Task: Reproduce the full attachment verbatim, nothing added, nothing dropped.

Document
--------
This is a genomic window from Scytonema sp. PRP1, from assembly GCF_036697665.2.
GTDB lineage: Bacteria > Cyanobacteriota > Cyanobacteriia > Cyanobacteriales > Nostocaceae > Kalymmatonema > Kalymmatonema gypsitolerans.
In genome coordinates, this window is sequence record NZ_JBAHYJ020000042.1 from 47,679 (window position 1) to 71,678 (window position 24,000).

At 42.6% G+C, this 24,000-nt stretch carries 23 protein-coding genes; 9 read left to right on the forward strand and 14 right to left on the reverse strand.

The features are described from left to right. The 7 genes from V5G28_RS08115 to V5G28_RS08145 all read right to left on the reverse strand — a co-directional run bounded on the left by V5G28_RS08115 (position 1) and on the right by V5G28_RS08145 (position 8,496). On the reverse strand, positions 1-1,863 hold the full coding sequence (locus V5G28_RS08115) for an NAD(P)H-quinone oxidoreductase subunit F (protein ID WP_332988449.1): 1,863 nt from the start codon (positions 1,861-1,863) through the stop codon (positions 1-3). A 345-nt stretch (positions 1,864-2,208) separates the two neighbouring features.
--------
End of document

This is a genomic window from Scytonema sp. PRP1, from assembly GCF_036697665.2.
GTDB lineage: Bacteria > Cyanobacteriota > Cyanobacteriia > Cyanobacteriales > Nostocaceae > Kalymmatonema > Kalymmatonema gypsitolerans.
In genome coordinates, this window is sequence record NZ_JBAHYJ020000042.1 from 47,679 (window position 1) to 71,678 (window position 24,000).

At 42.6% G+C, this 24,000-nt stretch carries 23 protein-coding genes; 9 read left to right on the forward strand and 14 right to left on the reverse strand.

The features are described from left to right. The 7 genes from V5G28_RS08115 to V5G28_RS08145 all read right to left on the reverse strand — a co-directional run bounded on the left by V5G28_RS08115 (position 1) and on the right by V5G28_RS08145 (position 8,496). On the reverse strand, positions 1-1,863 hold the full coding sequence (locus V5G28_RS08115) for an NAD(P)H-quinone oxidoreductase subunit F (protein ID WP_332988449.1): 1,863 nt from the start codon (positions 1,861-1,863) through the stop codon (positions 1-3). A 345-nt stretch (positions 1,864-2,208) separates the two neighbouring features.